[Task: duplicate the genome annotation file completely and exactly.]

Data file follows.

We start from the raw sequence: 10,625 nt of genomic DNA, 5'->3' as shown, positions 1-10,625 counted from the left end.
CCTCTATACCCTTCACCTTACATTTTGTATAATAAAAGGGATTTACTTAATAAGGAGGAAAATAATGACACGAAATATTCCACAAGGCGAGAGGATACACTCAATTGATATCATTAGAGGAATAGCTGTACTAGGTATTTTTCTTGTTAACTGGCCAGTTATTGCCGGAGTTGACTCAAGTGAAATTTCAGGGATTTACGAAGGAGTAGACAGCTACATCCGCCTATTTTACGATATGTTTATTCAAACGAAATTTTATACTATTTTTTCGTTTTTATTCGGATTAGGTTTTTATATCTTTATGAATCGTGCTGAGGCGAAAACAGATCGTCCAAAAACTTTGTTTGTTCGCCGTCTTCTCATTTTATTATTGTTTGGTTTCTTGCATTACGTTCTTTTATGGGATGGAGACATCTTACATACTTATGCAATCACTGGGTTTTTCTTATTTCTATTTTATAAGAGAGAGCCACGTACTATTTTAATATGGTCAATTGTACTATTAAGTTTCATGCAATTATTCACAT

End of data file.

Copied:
We start from the raw sequence: 10,625 nt of genomic DNA, 5'->3' as shown, positions 1-10,625 counted from the left end.
CCTCTATACCCTTCACCTTACATTTTGTATAATAAAAGGGATTTACTTAATAAGGAGGAAAATAATGACACGAAATATTCCACAAGGCGAGAGGATACACTCAATTGATATCATTAGAGGAATAGCTGTACTAGGTATTTTTCTTGTTAACTGGCCAGTTATTGCCGGAGTTGACTCAAGTGAAATTTCAGGGATTTACGAAGGAGTAGACAGCTACATCCGCCTATTTTACGATATGTTTATTCAAACGAAATTTTATACTATTTTTTCGTTTTTATTCGGATTAGGTTTTTATATCTTTATGAATCGTGCTGAGGCGAAAACAGATCGTCCAAAAACTTTGTTTGTTCGCCGTCTTCTCATTTTATTATTGTTTGGTTTCTTGCATTACGTTCTTTTATGGGATGGAGACATCTTACATACTTATGCAATCACTGGGTTTTTCTTATTTCTATTTTATAAGAGAGAGCCACGTACTATTTTAATATGGTCAATTGTACTATTAAGTTTCATGCAATTATTCACAT